Mistajay: NC’s the local scene from your area to the rest of the State how would you describe it and it’s growth from 2011-til now?
FAT: I live in the Triad area of NC now which is a move from 2011/2012 when I lived in Durham. I'd say RDU has always been a cut above the rest business-wise. I learned a lot about PRO's , copyrights, marketing, licensing, improving on my image, branding, and performance while there. I've notice other areas beginning to catch up with that, but still a little behind. As far as the Triad tho, the comradery is unmatched. Durham and the rest of the state seem to make networking a little more difficult and exclusionary. There's a lot of cliquishness and gatekeeping amongst all the unbridled talent. Where I live now it's almost like if you've met this person face to face even once you can hit them up and collab on something.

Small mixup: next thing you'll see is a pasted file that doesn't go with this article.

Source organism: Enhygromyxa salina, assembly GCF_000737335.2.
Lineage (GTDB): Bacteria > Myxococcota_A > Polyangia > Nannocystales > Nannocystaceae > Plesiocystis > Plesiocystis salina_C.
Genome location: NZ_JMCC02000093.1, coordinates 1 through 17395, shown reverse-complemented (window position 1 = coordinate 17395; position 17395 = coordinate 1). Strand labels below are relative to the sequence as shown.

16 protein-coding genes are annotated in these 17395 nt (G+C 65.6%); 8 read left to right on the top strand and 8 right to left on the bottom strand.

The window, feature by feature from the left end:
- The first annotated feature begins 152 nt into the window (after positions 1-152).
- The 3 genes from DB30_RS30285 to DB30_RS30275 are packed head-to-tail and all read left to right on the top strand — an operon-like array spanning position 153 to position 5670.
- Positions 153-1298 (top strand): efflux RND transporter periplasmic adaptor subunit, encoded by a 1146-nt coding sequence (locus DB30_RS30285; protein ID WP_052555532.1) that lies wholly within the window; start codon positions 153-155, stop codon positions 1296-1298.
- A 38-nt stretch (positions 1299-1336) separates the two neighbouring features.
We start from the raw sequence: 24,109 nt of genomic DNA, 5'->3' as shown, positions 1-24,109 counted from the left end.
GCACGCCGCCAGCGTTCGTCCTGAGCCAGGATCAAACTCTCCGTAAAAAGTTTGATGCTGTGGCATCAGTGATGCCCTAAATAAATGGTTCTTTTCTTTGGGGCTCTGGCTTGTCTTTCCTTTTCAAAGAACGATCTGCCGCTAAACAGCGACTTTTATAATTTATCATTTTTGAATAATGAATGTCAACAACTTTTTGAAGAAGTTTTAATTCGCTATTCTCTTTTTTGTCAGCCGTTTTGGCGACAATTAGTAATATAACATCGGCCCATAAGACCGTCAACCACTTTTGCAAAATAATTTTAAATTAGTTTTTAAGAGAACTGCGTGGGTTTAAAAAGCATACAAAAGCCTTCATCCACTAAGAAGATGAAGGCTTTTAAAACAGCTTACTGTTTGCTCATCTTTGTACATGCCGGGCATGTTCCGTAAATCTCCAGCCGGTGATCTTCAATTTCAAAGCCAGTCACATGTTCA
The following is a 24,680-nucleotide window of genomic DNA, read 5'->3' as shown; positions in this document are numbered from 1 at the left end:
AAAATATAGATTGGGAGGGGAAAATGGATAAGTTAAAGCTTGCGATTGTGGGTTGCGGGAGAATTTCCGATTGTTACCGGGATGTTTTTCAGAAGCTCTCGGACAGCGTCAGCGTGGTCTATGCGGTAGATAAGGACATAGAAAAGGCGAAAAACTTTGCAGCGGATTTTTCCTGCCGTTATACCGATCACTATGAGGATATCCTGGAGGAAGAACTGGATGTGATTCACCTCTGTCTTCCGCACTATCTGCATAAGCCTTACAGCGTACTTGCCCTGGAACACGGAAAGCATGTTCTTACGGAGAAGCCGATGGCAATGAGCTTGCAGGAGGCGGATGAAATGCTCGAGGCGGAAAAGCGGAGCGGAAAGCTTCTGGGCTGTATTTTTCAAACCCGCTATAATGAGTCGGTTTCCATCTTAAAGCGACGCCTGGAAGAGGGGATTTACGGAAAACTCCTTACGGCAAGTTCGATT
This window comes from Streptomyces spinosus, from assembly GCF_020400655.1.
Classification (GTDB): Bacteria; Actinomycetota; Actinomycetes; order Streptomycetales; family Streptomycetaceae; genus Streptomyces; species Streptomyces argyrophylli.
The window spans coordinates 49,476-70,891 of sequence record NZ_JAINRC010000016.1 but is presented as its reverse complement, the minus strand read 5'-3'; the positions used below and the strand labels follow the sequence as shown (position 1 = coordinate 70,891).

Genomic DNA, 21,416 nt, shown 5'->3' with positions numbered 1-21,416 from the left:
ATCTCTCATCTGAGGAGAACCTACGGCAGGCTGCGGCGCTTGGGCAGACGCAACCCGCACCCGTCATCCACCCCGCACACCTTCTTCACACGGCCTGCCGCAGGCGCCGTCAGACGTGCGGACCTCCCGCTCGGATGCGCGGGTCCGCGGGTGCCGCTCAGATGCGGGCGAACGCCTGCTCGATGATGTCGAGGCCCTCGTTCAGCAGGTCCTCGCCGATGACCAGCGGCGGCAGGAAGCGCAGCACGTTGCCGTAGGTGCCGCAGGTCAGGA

Mistajay: A lot of artists/producers come into the game with a lot of ambition but don’t spend time learning the business side. How important to you is learning about publishing and royalties?
FAT: It was important but it's BORING and I'm still learning. As an artist, I'm a creative so the business stuff and paperwork bore me to tears, but I understand that a lot of making an earning from music is registration and tracking. And not just registering with ASCAP or BMI, but also copyright, media base, soundexchange, soundscan, BDS etc. that can help keep track of where your music is being digested. AND then there's publishing which is such a huge cog in the machine to collecting royalties that I've decided to start my own music publishing company that I hope to one day gear towards smaller artists with a following who may lack that kind of backing and administration. For now I'm learning how it works on my behalf in order to serve others better in the future.
Mistajay: How has the covid 19 situation affected your plans as related to music?